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Report a concern for a child or young person

Worried about a child?

  • protecting children is everybody’s business
  • adults have a responsibility to report abuse
  • consider offering some support if you are worried
  • if in doubt share your concerns about children
  • act now - long-term abuse is damaging for children 

If you are worried that a child is in danger, being neglected or needs protection please report it to us straight away by completing the form:

Mandatory field

Concerned for a child/children
Do you wish to remain anonymous?

Contact us

During normal office hours you can contact our Children's Duty Team by calling: 01572 758 407 or emailing: childrensreferrals@rutland.gov.uk

When our offices are closed and it's an emergency please call:  0116 305 0005

If a child is at immediate danger please call 999 and ask for the police.

If you are a professional and want to submit a Child Protection Report please use the multi-agency referral form.


Make sure your child knows who they can share worries with, if and when they need to. Listen carefully to children and notice any changes in them.

In truth, it is better that action is taken early to stop things getting worse. Long-term abuse is much more likely to cause problems for a child as they get older. Even if you think an incident is just a one off, other agencies may already have concerns about the child. Your information could be very important.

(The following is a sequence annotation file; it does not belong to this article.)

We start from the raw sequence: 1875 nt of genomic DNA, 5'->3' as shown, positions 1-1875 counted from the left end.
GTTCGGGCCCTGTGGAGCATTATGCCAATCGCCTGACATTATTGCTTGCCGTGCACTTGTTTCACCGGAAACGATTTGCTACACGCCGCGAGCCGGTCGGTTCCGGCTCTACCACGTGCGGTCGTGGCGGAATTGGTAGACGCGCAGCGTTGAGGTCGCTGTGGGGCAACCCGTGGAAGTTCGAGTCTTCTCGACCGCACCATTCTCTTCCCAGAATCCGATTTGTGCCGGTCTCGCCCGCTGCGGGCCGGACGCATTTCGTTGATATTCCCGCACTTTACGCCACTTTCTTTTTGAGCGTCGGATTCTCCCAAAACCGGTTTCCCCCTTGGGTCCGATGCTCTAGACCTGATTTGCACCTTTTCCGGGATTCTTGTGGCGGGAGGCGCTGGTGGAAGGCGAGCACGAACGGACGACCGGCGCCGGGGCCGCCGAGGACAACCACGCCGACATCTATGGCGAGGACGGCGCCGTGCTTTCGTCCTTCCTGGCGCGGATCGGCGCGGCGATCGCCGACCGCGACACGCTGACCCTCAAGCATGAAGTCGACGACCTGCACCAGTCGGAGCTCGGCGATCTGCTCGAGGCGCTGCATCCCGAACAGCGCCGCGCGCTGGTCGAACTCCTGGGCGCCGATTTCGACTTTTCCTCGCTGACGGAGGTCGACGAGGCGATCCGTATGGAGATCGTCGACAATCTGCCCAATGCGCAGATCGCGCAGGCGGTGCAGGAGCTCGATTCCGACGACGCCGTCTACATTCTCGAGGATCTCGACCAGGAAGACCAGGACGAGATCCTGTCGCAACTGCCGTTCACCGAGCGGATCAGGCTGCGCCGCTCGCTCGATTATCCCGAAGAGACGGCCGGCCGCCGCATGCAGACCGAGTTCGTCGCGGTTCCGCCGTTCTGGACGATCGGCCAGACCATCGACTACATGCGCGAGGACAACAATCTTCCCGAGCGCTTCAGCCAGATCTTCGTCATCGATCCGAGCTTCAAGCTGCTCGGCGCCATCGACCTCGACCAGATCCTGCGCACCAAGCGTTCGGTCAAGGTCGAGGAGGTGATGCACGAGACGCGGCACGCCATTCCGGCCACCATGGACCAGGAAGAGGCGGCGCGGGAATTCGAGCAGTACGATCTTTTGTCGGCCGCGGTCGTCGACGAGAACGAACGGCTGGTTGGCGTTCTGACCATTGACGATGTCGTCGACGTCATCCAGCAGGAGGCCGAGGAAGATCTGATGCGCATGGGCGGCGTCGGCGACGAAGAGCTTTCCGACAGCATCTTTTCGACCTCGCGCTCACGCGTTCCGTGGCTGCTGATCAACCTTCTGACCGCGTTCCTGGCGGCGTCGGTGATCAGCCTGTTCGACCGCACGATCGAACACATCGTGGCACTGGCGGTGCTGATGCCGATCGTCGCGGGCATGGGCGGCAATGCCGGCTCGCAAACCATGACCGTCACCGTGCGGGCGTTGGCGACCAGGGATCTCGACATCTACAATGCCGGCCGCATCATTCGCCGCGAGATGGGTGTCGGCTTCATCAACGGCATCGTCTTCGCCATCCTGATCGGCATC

There is a lot of support we can offer to families at all different times to support them, so please talk to someone about your concerns so we can ensure the right support, at the right time, for the right family.

You can visit our Early Help pages to see if there is support which can be accessed by this service.

Early Help Service


Contacts in to children social care regarding concerns about a child will be triaged by the Children’s Duty Team, all contacts are read and considered alongside a Threshold Document.

This document includes:    

  • The process for the early help assessment and the type and level of early help services to be provided
  • The criteria, including the level of need, for when a case should be referred to local authority children’s social care for assessment and for statutory services under
  • Section 17 of the Children Act 1989 (children in need)
  • Section 47 of the Children Act 1989 (reasonable cause to suspect children suffering or likely to suffer significant harm)
  • Section 31 (care orders)
  • Section 20 (duty to accommodate a child) of the Children Act 1989

Once a contact meets threshold for social care service, the child is allocated to a qualified social worker for an assessment. The social worker will be contact with the family to arrange home visit and discuss with them the concerns raised.

Social Workers, want to work with families in an open and honest manner and provide help and support to them in the best way possible and always keeping the child at the center of all we do.

Children In Need

Duties of the local authority